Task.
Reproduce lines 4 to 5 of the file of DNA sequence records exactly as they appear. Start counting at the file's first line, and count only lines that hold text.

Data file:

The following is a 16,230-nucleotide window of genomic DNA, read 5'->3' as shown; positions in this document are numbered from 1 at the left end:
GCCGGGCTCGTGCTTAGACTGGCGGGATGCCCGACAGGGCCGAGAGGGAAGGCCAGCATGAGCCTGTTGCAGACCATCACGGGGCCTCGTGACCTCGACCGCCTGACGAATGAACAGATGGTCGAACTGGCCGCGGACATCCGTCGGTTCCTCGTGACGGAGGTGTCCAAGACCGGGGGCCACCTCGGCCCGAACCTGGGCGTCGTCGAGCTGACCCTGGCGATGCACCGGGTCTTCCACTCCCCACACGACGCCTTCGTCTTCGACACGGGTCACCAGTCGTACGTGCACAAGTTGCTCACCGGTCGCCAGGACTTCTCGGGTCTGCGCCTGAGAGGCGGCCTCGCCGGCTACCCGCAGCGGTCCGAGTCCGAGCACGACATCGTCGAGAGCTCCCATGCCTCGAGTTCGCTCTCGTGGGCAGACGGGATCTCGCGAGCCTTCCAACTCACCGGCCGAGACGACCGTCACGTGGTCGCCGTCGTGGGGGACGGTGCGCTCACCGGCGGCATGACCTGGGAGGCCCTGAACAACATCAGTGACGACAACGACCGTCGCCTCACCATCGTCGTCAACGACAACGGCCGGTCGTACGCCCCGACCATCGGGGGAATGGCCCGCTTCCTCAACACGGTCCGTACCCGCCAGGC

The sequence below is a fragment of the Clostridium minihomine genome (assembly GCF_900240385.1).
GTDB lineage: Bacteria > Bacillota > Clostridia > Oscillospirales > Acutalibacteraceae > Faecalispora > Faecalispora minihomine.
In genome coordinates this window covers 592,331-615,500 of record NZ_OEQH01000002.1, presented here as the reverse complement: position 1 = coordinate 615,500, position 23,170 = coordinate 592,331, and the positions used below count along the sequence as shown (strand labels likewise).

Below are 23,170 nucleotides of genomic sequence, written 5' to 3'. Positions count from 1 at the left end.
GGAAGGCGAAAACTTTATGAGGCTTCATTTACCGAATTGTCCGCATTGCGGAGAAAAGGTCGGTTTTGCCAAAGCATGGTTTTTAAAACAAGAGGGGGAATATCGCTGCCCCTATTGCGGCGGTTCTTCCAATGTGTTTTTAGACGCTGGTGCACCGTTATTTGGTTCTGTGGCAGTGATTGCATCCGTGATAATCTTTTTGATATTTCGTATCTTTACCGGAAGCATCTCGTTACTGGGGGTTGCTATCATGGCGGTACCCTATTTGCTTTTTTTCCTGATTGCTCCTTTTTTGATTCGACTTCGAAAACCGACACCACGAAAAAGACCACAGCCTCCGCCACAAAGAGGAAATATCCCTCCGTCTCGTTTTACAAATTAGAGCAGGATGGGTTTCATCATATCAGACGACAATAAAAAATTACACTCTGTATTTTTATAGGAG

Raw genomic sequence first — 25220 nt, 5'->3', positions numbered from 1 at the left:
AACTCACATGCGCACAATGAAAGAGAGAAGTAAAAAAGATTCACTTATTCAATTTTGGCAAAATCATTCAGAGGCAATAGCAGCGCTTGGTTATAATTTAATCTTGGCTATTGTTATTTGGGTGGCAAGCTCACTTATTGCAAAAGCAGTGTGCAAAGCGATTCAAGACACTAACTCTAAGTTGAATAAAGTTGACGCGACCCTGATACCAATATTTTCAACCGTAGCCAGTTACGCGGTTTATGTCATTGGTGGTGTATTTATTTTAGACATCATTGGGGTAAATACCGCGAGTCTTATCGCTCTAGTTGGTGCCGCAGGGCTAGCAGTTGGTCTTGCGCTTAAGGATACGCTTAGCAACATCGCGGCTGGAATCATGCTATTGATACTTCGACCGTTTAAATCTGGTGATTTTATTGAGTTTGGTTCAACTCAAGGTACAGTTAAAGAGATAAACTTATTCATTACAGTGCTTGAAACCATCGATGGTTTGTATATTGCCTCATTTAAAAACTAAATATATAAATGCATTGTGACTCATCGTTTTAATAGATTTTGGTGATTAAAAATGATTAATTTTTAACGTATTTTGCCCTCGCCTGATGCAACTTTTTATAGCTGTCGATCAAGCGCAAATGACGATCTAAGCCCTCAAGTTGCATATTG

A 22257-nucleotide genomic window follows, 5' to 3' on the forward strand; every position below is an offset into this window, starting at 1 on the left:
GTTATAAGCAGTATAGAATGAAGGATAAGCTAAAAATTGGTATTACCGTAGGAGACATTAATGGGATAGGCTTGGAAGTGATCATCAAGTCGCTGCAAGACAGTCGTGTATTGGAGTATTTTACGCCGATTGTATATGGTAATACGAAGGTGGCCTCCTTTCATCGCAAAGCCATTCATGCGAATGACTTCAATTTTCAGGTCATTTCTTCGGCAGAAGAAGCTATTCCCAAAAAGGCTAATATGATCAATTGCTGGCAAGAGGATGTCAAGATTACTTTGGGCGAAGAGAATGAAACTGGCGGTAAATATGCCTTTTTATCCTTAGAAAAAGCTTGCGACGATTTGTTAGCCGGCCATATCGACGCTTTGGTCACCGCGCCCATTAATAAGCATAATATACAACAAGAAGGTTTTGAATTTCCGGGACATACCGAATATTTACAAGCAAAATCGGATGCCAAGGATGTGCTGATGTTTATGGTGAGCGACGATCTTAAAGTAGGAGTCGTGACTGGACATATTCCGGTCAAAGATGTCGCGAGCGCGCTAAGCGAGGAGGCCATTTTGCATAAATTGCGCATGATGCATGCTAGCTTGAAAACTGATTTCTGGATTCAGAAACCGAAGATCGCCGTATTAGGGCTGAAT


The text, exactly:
GTDB lineage: Bacteria > Bacillota > Clostridia > Oscillospirales > Acutalibacteraceae > Faecalispora > Faecalispora minihomine.
In genome coordinates this window covers 592,331-615,500 of record NZ_OEQH01000002.1, presented here as the reverse complement: position 1 = coordinate 615,500, position 23,170 = coordinate 592,331, and the positions used below count along the sequence as shown (strand labels likewise).